Getting personal

Annual Queen’s production inspired by The Vagina Monologues returns

Image by: Emilie Rabeau

Traditionally, Down There is a series that’s unafraid to tackle controversial issues.

This year’s installment is no different as it explores themes of sexuality, objectification and acceptance in the day-to-day lives of seemingly-ordinary women.

Down There is divided into two acts made up of 22 monologues that range from being ironically funny to awe-inspiring and emotional. These monologues are stories about the seemingly-ordinary and daily lives of women who have gone through traumatic experiences, or who just want to share their thoughts and beliefs about issues that society has told them is not acceptable for women to discuss.

Produced annually by Queen’s students and the Women’s Empowerment Committee, these stories change from year to year to cover different topics. But each year the goal remains the same: to empower people and inspire them to look at society and be unafraid to criticize, to ask questions and to not let society dictate who they should be.

Act One opens simply with “Shake the Dust” as the characters stand together in solidarity on stage. It’s a story about hope and rebirth and shaking off the shackles that society binds women with. The wordplay of Anis Mojgani brings these themes to life through awe-inspiring images of empowered women rising up and taking control of their lives.

The following monologues, such as “Stuck With You” and “Dear Dove”, build on these themes as they discuss what it means to be a woman in this day and age where there are so many expectations surrounding both genders.

In “Stuck With You”, Jillian Carter takes the audience on her personal journey that many young girls have experienced growing up. She successfully demonstrates the pressure that people have felt to fit in and find that path to perfection that leads to popularity and the perfect body.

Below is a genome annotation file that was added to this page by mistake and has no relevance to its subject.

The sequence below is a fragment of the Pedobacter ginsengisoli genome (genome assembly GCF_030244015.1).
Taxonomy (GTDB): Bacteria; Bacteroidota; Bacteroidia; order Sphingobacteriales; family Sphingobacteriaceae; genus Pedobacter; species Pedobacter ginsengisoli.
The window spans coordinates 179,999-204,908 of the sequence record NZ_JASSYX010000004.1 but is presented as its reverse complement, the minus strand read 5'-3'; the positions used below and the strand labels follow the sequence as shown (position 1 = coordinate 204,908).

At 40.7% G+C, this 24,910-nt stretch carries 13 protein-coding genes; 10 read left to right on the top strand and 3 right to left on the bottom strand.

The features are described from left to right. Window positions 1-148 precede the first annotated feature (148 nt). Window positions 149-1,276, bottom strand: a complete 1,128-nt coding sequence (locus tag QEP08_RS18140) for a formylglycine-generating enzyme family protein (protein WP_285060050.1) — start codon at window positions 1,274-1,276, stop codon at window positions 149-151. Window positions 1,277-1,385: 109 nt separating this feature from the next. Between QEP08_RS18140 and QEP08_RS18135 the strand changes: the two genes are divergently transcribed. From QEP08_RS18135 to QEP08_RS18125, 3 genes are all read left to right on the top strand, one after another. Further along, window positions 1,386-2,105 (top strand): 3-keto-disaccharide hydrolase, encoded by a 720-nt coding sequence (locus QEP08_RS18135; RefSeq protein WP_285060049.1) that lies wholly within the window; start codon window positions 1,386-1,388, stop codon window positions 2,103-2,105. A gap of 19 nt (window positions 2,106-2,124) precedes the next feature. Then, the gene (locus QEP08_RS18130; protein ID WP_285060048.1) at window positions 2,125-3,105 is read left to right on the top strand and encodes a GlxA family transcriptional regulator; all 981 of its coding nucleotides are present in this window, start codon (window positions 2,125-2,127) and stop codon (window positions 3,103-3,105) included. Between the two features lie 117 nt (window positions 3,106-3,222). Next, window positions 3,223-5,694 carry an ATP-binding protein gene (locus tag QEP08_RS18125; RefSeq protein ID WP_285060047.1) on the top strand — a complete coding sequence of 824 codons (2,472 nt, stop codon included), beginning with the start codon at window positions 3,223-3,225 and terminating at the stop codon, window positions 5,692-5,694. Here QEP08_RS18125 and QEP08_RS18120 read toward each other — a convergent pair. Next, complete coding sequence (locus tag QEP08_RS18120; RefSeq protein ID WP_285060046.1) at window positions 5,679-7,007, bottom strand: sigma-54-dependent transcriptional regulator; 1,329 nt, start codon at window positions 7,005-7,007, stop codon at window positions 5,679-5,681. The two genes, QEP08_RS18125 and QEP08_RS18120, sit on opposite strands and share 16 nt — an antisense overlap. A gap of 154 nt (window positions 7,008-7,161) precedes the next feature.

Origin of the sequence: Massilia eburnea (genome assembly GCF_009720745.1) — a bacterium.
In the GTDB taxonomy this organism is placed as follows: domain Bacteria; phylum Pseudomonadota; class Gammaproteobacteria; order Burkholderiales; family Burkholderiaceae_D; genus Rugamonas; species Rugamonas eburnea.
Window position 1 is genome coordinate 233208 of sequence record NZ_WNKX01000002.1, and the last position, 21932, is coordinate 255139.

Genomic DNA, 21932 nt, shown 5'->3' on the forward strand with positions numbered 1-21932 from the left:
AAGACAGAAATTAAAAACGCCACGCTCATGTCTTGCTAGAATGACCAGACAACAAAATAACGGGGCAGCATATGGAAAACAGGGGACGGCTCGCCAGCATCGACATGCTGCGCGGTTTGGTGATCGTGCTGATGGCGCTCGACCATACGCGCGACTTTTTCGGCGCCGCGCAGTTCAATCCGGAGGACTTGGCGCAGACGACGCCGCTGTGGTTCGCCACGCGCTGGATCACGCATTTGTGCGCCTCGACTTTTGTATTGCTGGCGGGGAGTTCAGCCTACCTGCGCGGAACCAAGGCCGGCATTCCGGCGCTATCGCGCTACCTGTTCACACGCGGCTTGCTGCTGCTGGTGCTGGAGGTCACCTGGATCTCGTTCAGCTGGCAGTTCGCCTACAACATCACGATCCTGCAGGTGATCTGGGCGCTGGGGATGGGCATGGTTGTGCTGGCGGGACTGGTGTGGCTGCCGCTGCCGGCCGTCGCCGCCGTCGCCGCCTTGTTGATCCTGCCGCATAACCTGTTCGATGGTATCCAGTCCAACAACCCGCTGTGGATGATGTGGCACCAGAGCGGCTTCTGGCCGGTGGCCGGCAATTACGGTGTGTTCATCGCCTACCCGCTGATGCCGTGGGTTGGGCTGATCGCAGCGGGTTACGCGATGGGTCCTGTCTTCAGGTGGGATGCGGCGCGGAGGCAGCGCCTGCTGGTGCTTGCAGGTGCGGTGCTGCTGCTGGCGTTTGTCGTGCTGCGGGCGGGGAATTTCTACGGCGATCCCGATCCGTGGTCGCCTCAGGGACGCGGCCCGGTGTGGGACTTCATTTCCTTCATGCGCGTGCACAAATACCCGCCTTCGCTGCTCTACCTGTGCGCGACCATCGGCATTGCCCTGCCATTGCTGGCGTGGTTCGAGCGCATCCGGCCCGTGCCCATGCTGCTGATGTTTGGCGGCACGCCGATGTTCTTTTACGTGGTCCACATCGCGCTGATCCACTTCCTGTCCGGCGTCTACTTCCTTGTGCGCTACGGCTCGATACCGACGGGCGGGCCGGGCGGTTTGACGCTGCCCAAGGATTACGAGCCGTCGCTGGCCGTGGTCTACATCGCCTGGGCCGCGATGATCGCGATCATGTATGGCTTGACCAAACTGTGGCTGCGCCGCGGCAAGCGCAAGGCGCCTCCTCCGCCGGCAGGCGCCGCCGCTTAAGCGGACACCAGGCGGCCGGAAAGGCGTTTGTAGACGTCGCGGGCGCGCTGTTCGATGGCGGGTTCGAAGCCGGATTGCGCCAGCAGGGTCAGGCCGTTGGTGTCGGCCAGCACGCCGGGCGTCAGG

The second and final act takes on more sensitive topics such as rape, sex and asexuality with monologues like “How Do You Fuck a Fat Woman” and “When I Am Quiet”. Despite the sensitivity of these issues, they are handled admirably and given the respect they deserve.

The ironic tone of “How Do You Fuck a Fat Women” serves to emphasize the themes of body image and how society is responsible for building a culture based on objectification. Jennie Fallis delivered a riveting performance that thoroughly establishes the problems that societal gender norms have created.

“When I Am Quiet” is one of the most emotionally-affecting performances by virtue of the topics being discussed — rape and sexual violence in relationships. It’s a story about an angry young woman haunted by memories that keep her from moving forward with her life.

Down There continues with its mission to empower and to celebrate diversity and differences in age, sexuality, ethnicity and race.

Down There is playing at Convocation Hall in Theological Hall on Feb. 7 and 8 at 7:30 p.m. and Feb. 8 and 9 at 2:30 p.m.

The following corrections have been made in this article:

There are 22 monologues in Down There. “When I Am Quiet” deals with topics of date rape and sexual violence.

The Journal regrets the errors.


Down There, Theatre, Vagina Monologues

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